The MICHELIN trade mark has been recognized as “well-known” or famous in several UDRP decisions under the Policy (see, for example, the following: Compagnie Générale des Etablissements Michelin (Michelin) v. Rosa Chen, WIPO Case No. D2011-1336; and Compagnie Générale des Etablissements Michelin v Milan Kovac / Privacy--Protect.org, WIPO Case No. D2012-0634).

The Complainant became aware of the Respondent’s registration of the Disputed Domain Name, which resolves to a parking page displaying sponsored links related to tires. As the Respondent is an anonymous service which is used to not reply, the Complainant did not send a cease-and-desist letter to the Respondent.

The disputed domain name was registered on December 14, 2012.

5. Parties’ Contentions

A. Complainant

The Complainant’s contentions may be summarized as follows:

(1) The Disputed Domain Name is identical or confusingly similar to the MICHELIN trade mark in which the Complainant has rights, for the following reasons:

(a) The Disputed Domain Name reproduces the MICHELIN trade mark in its entirety, with the mere addition of the generic term “alpin” and the term “a4”, and the addition of such generic terms does not dispel any likelihood of confusion;

(b) The term “Alpin A4” (the “Alpin A4 Mark”) refers to a kind of tires which are sold by the Complainant, and the adjunction of the term “alpina4” in the Disputed Domain Name is likely to mislead consumers who might think that it is an official website run by the Complainant;

(c) The Disputed Domain Name reproduces the MICHELIN trade mark in its entirety, which previous UDRP panels have considered to be “well-known”. The addition of generic terms to the “well-known” MICHELIN trade mark does not heighten the risk of confusion between the MICHELIN trade mark and the Disputed Domain Name; and

(d) The gTLD “.com” is not to be taken into consideration when examining the identity or similarity between the MICHELIN trade mark and the Disputed Domain Name, and the mere adjunction of a gTLD such as “.com” is insufficient to avoid a finding of confusing similarity.

(2) The Respondent has no rights or legitimate interests in respect of the Disputed Domain Name, for the following reasons:

(a) The Respondent is not affiliated with the Complainant in any way, nor has the Respondent been authorised by the Complainant to use and register the Complainant’s Mark, or to seek registration of any domain name(s) incorporating the Complainant’s Mark;

(b) The registrations of the MICHELIN trade mark preceded the Respondent’s registration of the Disputed Domain Name;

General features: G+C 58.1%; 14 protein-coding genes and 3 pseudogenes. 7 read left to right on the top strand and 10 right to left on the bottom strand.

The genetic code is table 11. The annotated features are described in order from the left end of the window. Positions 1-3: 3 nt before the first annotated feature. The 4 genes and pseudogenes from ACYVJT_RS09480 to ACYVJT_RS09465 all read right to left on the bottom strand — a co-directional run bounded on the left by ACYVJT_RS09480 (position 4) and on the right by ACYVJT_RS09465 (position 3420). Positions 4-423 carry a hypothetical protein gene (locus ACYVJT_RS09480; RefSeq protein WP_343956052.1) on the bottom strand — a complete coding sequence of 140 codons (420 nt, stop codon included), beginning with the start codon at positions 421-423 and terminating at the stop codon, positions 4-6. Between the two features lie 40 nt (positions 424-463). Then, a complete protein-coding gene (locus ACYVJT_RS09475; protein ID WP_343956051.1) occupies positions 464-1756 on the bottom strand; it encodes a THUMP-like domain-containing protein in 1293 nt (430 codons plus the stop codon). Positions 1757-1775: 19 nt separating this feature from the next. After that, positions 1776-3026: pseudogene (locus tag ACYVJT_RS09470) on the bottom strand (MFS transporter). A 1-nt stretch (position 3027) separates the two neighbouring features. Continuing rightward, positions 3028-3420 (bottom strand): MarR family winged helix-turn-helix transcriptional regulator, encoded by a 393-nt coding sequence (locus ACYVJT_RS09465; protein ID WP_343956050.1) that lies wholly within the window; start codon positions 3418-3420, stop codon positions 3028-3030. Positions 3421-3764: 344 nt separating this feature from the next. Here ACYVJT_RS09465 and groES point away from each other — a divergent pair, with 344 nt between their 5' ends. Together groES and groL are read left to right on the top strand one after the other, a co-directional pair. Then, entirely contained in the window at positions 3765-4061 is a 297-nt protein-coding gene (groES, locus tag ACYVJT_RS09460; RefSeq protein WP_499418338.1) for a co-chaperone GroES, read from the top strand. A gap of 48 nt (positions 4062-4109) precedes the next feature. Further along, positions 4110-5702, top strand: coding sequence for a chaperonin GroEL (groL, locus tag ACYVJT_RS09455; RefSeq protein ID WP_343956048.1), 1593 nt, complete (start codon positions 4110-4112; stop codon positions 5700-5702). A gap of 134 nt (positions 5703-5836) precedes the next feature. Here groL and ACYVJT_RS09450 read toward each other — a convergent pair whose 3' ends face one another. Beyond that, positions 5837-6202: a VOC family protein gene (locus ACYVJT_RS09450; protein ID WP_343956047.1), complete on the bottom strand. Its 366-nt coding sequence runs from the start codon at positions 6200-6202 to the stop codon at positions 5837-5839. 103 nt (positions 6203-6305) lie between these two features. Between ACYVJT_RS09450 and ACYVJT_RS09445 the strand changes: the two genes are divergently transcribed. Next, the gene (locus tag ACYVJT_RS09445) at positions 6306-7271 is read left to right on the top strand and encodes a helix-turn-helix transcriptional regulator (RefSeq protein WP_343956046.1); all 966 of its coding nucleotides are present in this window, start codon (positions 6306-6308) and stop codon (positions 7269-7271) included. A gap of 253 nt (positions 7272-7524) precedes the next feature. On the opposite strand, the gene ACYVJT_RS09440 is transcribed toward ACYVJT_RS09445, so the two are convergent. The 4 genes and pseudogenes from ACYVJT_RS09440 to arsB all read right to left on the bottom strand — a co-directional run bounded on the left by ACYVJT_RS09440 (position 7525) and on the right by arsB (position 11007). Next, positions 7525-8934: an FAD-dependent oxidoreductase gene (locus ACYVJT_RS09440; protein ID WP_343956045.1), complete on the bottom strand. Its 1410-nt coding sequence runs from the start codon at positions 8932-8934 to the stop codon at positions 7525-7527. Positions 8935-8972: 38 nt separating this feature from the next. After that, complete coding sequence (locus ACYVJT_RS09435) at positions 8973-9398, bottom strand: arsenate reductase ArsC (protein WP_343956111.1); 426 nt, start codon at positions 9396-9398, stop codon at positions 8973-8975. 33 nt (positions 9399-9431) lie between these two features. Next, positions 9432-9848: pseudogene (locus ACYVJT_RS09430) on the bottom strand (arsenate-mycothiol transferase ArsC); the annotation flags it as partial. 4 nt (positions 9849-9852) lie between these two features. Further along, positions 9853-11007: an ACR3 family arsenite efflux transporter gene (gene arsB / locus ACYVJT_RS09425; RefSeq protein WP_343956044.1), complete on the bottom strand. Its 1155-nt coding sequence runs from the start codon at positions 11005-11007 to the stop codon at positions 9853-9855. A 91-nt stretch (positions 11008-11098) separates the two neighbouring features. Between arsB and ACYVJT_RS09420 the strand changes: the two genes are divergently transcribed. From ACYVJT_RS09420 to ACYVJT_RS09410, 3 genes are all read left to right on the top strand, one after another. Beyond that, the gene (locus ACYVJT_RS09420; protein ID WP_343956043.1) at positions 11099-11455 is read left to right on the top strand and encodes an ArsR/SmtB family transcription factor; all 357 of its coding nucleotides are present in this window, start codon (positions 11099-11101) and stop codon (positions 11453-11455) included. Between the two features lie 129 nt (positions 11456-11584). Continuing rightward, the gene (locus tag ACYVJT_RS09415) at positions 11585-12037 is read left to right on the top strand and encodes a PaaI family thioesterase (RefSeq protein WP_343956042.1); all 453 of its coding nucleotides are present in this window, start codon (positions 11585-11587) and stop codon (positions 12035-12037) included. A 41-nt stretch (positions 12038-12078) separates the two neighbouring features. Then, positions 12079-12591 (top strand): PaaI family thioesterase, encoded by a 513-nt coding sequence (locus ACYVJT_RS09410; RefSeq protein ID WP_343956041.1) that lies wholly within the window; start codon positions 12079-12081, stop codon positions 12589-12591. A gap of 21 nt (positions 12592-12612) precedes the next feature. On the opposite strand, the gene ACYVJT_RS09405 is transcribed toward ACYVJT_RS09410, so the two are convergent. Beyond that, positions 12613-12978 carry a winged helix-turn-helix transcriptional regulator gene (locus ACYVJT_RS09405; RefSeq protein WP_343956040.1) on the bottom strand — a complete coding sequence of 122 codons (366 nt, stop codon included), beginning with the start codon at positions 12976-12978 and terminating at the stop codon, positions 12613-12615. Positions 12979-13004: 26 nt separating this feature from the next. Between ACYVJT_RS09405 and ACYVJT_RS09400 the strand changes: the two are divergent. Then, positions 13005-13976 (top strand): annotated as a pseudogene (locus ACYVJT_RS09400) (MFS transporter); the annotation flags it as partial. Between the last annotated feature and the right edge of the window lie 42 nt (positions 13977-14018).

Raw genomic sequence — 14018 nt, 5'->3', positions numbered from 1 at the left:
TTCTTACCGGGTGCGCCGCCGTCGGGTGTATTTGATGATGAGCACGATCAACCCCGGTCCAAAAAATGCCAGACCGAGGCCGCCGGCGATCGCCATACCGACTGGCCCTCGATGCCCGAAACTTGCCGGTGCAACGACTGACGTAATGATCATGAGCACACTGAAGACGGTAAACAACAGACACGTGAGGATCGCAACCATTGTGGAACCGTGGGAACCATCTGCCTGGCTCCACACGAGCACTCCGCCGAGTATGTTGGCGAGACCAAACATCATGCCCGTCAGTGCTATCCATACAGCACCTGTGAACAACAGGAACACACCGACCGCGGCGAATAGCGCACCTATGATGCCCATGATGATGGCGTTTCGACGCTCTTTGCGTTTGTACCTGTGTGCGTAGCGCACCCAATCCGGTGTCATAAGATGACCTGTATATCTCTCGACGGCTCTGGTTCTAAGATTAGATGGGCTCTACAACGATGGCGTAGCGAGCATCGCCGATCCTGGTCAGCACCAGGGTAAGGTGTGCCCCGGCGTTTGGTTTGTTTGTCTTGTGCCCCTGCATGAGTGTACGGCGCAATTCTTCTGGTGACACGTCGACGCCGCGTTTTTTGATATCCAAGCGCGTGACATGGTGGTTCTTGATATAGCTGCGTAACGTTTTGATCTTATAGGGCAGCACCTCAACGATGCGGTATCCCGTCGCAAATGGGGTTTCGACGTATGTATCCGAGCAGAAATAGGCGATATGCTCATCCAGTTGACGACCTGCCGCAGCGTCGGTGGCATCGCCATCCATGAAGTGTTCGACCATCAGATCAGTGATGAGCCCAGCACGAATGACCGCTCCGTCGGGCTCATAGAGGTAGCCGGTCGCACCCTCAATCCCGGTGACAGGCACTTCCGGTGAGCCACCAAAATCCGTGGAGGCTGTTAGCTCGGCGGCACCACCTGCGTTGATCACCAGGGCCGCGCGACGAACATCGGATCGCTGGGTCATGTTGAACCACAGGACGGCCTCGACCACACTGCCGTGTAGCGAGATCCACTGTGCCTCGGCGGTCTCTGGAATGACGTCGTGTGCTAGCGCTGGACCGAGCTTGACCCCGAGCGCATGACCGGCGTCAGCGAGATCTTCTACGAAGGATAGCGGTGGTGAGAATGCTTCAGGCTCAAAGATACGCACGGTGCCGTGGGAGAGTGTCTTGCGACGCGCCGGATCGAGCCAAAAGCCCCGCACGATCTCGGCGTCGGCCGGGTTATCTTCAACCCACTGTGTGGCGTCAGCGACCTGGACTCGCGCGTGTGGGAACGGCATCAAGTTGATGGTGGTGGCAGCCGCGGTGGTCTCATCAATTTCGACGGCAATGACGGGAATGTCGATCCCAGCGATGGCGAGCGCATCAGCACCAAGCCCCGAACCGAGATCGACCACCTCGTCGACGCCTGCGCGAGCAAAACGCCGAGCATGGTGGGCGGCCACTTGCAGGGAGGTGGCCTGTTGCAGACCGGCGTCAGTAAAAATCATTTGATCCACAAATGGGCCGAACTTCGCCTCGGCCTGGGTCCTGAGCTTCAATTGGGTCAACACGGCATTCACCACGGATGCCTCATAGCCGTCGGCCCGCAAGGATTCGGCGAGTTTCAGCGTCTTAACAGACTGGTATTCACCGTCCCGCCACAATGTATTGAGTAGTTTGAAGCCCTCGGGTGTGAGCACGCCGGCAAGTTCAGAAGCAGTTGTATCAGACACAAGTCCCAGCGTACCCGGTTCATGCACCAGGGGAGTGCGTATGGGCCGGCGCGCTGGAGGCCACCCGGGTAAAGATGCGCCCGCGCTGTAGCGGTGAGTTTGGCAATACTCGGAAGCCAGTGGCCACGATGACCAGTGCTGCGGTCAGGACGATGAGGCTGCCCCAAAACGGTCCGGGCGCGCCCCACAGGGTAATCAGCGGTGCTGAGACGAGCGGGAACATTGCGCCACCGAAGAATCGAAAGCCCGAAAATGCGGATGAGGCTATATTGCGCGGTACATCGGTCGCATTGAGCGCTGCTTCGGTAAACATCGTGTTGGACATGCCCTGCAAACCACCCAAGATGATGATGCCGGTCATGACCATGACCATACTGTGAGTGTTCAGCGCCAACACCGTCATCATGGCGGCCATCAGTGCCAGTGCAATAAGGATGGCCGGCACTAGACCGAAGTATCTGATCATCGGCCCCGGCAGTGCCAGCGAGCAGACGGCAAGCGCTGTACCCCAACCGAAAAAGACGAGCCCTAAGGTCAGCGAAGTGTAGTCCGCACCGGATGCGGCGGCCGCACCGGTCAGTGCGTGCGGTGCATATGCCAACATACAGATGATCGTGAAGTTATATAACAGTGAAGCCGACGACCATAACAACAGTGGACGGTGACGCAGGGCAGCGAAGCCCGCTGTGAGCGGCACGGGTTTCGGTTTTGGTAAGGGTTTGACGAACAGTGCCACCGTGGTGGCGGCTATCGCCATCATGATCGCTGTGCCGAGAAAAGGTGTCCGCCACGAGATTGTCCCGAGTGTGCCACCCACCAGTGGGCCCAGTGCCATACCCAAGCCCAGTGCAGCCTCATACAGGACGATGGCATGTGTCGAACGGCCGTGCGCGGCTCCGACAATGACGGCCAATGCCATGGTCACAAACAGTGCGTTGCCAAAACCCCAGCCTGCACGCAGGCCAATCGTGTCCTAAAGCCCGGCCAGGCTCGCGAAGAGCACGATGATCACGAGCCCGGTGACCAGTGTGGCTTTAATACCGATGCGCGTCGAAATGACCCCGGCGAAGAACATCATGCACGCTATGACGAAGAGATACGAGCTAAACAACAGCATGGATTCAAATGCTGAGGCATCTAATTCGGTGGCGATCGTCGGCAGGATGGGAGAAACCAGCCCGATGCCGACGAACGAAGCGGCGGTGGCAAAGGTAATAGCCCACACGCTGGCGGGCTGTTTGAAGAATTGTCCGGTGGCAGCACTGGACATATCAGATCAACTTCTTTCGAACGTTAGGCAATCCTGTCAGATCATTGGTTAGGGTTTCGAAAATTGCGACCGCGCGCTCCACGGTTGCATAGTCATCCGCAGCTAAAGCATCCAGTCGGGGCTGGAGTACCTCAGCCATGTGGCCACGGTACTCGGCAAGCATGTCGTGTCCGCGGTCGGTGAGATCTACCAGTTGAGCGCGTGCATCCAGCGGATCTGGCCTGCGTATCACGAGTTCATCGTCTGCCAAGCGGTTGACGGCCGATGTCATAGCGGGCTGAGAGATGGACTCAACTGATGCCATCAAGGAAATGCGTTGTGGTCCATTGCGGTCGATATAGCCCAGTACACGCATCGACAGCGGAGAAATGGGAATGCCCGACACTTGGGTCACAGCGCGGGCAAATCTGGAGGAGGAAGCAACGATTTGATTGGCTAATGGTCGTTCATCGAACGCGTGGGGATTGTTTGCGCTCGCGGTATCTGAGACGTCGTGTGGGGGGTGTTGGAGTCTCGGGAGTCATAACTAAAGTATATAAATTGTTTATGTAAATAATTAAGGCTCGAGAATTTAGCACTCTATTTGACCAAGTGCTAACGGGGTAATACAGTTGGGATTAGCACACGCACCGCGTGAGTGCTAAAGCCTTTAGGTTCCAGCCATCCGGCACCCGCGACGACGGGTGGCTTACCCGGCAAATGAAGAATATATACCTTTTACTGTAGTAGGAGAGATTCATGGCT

(c) The Disputed Domain Name is so identical to the MICHELIN trade mark that the Respondent cannot reasonably pretend it was intending to develop a legitimate activity through the Disputed Domain Name;

(d) The Respondent is not commonly known by the name “Michelin”;

(e) The Respondent has not demonstrated use of, or preparations to use, the Disputed Domain Name in connection with a bona fide offering of goods or services;

(f) The Respondent registered the Disputed Domain Name with a privacy shield service to hide his identity and prevent the Complainant from contacting him, displaying the fact that the Respondent has no rights or legitimate interests in respect of the Disputed Domain Name; and

(g) The term “michelin” has no meaning in the English language – the language of the registration agreement, and of the official language of the country in which the Respondent is located.

(3) The Disputed Domain Name was registered and is being used in bad faith, for the following reasons:

(a) Due to the MICHELIN trade mark being “well-known” throughout the world, the Respondent could not have been unaware of the MICHELIN trade mark when the Respondent registered the Disputed Domain Name;

(b) As a “well-known” mark, bad faith may be inferred in the registration of a domain name which consists of the Complainant’s Mark;

(c) The reproduction of the Complainant’s Mark, combined with the term “alpina4” proves that the Respondent was aware of the existence of the Complainant’s Mark. This is especially so since the Complainant is well established in Australia, where the Respondent is located. As such, it is impossible that the Respondent did not have the MICHELIN trade mark in mind while registering the Disputed Domain Name;